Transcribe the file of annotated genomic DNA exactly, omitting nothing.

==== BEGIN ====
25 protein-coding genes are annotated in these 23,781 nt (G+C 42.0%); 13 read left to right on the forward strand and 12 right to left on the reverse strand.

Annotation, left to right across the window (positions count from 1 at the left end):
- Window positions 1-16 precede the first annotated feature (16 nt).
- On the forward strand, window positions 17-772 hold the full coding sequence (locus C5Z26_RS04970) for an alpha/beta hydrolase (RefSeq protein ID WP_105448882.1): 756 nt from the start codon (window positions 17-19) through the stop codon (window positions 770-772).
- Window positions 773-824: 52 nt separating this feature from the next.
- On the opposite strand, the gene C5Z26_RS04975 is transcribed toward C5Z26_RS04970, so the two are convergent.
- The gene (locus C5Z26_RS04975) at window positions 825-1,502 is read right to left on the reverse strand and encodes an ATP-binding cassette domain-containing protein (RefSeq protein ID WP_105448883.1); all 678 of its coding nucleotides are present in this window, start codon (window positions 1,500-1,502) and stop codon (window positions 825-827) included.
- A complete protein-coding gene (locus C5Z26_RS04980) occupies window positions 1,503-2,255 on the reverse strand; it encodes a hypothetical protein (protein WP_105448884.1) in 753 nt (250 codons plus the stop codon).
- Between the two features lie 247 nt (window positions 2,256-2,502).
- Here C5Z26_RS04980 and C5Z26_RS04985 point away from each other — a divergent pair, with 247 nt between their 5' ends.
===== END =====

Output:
25 protein-coding genes are annotated in these 23,781 nt (G+C 42.0%); 13 read left to right on the forward strand and 12 right to left on the reverse strand.

Annotation, left to right across the window (positions count from 1 at the left end):
- Window positions 1-16 precede the first annotated feature (16 nt).
- On the forward strand, window positions 17-772 hold the full coding sequence (locus C5Z26_RS04970) for an alpha/beta hydrolase (RefSeq protein ID WP_105448882.1): 756 nt from the start codon (window positions 17-19) through the stop codon (window positions 770-772).
- Window positions 773-824: 52 nt separating this feature from the next.
- On the opposite strand, the gene C5Z26_RS04975 is transcribed toward C5Z26_RS04970, so the two are convergent.
- The gene (locus C5Z26_RS04975) at window positions 825-1,502 is read right to left on the reverse strand and encodes an ATP-binding cassette domain-containing protein (RefSeq protein ID WP_105448883.1); all 678 of its coding nucleotides are present in this window, start codon (window positions 1,500-1,502) and stop codon (window positions 825-827) included.
- A complete protein-coding gene (locus C5Z26_RS04980) occupies window positions 1,503-2,255 on the reverse strand; it encodes a hypothetical protein (protein WP_105448884.1) in 753 nt (250 codons plus the stop codon).
- Between the two features lie 247 nt (window positions 2,256-2,502).
- Here C5Z26_RS04980 and C5Z26_RS04985 point away from each other — a divergent pair, with 247 nt between their 5' ends.